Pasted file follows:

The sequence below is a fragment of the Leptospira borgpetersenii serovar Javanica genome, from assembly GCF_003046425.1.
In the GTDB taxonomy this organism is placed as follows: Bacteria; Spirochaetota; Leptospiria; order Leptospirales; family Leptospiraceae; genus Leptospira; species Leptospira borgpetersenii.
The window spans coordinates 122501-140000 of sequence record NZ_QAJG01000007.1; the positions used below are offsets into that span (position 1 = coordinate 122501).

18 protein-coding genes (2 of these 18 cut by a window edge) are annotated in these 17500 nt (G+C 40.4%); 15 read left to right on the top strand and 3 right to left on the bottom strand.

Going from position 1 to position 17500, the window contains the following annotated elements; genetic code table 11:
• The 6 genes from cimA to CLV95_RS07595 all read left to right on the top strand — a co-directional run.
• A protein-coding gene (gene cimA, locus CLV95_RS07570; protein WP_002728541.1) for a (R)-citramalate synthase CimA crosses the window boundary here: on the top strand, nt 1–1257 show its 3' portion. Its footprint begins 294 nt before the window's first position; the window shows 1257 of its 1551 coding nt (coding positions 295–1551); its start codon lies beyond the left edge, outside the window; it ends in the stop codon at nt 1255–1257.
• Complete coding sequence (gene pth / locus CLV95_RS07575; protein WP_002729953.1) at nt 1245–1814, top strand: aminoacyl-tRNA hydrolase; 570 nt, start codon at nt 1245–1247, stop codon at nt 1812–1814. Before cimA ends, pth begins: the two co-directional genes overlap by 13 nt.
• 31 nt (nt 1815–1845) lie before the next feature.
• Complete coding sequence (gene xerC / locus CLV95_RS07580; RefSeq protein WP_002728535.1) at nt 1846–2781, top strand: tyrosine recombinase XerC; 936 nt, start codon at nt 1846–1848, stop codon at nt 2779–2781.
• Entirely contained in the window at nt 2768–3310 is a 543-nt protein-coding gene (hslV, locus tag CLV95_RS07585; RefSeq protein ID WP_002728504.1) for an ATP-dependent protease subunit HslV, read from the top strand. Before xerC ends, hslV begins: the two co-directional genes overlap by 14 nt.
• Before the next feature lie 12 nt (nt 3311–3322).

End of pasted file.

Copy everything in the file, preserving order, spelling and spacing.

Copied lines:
The sequence below is a fragment of the Leptospira borgpetersenii serovar Javanica genome, from assembly GCF_003046425.1.
In the GTDB taxonomy this organism is placed as follows: Bacteria; Spirochaetota; Leptospiria; order Leptospirales; family Leptospiraceae; genus Leptospira; species Leptospira borgpetersenii.
The window spans coordinates 122501-140000 of sequence record NZ_QAJG01000007.1; the positions used below are offsets into that span (position 1 = coordinate 122501).

18 protein-coding genes (2 of these 18 cut by a window edge) are annotated in these 17500 nt (G+C 40.4%); 15 read left to right on the top strand and 3 right to left on the bottom strand.

Going from position 1 to position 17500, the window contains the following annotated elements; genetic code table 11:
• The 6 genes from cimA to CLV95_RS07595 all read left to right on the top strand — a co-directional run.
• A protein-coding gene (gene cimA, locus CLV95_RS07570; protein WP_002728541.1) for a (R)-citramalate synthase CimA crosses the window boundary here: on the top strand, nt 1–1257 show its 3' portion. Its footprint begins 294 nt before the window's first position; the window shows 1257 of its 1551 coding nt (coding positions 295–1551); its start codon lies beyond the left edge, outside the window; it ends in the stop codon at nt 1255–1257.
• Complete coding sequence (gene pth / locus CLV95_RS07575; protein WP_002729953.1) at nt 1245–1814, top strand: aminoacyl-tRNA hydrolase; 570 nt, start codon at nt 1245–1247, stop codon at nt 1812–1814. Before cimA ends, pth begins: the two co-directional genes overlap by 13 nt.
• 31 nt (nt 1815–1845) lie before the next feature.
• Complete coding sequence (gene xerC / locus CLV95_RS07580; RefSeq protein WP_002728535.1) at nt 1846–2781, top strand: tyrosine recombinase XerC; 936 nt, start codon at nt 1846–1848, stop codon at nt 2779–2781.
• Entirely contained in the window at nt 2768–3310 is a 543-nt protein-coding gene (hslV, locus tag CLV95_RS07585; RefSeq protein ID WP_002728504.1) for an ATP-dependent protease subunit HslV, read from the top strand. Before xerC ends, hslV begins: the two co-directional genes overlap by 14 nt.
• Before the next feature lie 12 nt (nt 3311–3322).